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An Introduction to Tcl and Tk

  • Tcl Basics
  • A Tcl/Tk Front End to ping
  • GUI Made Simple
  • Improving our Front End
  • Where to Get Tcl/Tk
  • Tcl with its X Window toolkit adds command scripts and user interfaces to both standalone tools and applications

    By Brent Welch

    The Tcl (Tool Command Language) has gained a lot of recognition as a new scripting language and as an embeddable interpreter that is easy to add to your applications. As a scripting language, Tcl (pronounced ``tickle'') fills the niche also occupied by various Unix shell languages such as the Bourne shell, the C shell, and Perl. By using Tcl or these other shell languages, you can glue together existing Unix applications into a tool that is customized for your particular needs. What helps to distinguish Tcl are extensions not found in other shells, for example, an easy-to-use X window system toolkit.

    The core Tcl language is quite simple. There are a number of predefined commands that provide basic programming capabilities such as variables, control flow, procedures, and error handling. There are also a set of predefined commands that provide access to Unix facilities, such as accessing the file system and running other Unix programs. There is just a small amount of syntax you need to know.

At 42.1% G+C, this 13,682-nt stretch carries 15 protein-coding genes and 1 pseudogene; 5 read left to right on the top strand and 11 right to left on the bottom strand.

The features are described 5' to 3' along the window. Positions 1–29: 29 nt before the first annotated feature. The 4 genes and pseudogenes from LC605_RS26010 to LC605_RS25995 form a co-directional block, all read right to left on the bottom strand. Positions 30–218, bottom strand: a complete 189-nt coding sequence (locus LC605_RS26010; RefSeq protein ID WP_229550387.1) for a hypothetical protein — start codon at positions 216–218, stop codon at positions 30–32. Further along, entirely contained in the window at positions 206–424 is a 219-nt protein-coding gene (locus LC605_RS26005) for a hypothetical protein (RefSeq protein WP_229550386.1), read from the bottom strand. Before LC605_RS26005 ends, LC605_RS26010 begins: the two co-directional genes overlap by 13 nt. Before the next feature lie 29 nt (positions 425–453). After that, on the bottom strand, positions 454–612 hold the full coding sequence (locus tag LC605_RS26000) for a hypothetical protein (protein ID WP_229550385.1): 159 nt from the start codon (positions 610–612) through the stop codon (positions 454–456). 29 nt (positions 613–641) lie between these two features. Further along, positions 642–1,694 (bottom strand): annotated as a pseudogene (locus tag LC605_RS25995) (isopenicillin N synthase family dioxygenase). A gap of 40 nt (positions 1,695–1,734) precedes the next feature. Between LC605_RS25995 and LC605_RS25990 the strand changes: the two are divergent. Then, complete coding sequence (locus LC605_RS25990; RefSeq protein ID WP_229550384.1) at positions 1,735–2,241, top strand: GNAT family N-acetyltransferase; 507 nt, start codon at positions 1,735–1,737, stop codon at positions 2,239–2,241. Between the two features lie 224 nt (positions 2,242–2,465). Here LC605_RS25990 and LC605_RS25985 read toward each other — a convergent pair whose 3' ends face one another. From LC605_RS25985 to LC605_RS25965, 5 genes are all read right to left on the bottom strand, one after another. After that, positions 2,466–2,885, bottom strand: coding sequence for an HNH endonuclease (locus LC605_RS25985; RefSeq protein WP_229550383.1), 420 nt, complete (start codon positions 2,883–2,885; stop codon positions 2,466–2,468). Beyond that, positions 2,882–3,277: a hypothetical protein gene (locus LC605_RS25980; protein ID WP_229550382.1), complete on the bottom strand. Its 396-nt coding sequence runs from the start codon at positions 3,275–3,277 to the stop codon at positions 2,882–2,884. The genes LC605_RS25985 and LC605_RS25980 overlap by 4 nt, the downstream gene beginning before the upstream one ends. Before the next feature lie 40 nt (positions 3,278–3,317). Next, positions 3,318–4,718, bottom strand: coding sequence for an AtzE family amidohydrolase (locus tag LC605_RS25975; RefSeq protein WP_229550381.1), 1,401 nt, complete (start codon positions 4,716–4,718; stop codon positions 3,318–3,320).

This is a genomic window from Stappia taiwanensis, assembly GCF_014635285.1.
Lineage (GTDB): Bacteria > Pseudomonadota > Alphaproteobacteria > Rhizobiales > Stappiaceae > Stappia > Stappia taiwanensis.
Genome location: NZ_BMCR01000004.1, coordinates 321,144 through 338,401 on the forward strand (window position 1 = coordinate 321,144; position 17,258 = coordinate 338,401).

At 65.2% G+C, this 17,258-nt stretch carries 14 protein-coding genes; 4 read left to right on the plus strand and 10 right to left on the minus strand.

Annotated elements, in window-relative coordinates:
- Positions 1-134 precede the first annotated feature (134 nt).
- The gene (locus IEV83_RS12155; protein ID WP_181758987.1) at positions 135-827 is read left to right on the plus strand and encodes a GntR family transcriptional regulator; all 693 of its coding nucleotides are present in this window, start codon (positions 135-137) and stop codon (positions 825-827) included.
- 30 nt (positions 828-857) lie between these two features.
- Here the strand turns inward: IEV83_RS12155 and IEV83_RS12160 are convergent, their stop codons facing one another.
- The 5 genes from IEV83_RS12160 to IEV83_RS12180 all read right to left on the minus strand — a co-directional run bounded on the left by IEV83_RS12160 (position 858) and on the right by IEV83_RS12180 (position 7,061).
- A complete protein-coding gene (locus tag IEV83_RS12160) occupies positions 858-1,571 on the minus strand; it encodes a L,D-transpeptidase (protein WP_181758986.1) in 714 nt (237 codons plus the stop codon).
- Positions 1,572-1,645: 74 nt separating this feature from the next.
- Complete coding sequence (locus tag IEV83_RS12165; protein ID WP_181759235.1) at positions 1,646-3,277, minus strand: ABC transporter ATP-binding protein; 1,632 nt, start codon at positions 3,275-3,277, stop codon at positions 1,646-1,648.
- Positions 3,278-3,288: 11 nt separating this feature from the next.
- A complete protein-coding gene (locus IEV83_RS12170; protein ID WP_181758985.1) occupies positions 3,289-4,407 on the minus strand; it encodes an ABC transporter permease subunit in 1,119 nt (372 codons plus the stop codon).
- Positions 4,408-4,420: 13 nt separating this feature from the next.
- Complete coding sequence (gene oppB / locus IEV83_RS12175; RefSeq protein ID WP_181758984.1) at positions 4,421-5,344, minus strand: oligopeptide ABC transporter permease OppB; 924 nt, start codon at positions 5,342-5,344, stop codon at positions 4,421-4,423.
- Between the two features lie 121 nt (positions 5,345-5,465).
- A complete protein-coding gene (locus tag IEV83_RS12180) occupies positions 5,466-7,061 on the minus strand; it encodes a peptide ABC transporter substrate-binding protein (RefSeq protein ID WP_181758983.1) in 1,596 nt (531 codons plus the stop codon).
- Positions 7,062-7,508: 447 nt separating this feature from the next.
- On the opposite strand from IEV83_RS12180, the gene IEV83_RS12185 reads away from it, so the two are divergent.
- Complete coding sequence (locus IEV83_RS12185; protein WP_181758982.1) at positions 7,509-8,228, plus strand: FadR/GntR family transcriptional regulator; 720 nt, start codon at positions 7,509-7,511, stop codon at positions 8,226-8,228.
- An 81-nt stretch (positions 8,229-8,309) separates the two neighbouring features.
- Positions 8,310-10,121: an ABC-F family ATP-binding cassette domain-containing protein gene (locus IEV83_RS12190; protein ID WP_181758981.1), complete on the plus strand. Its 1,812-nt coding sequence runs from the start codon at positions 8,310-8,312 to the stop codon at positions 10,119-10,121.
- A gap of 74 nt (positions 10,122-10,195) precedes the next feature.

Adding a Tcl interpreter to your application provides even more flexibility to your users and the system integrators who use your application. Users can write short Tcl scripts that customize your application to their liking. System integrators can exercise sophisticated control over your application, for example, by bundling it with a set of Tcl-aware applications that all work together in concert.

    Perhaps the real power of Tcl comes from the large and growing number of extensions that are available for it. A Tcl extension is a set of Tcl commands that are implemented in C and packaged into a library. The programmer can create a supershell that combines several extensions together to create a platform for rapidly constructing applications by scripting them in Tcl.

    The most important extension is Tk, a toolkit for the X window system. Using a Tcl/Tk shell (called wish), programmers can create a graphical user interface at the same time they glue together their customized tool. Tk provides a much higher-level interface when compared to other toolkits such as Motif or the Windowing Korn Shell. It takes just a few Tcl commands to define user interface widgets and compose them into a working interface.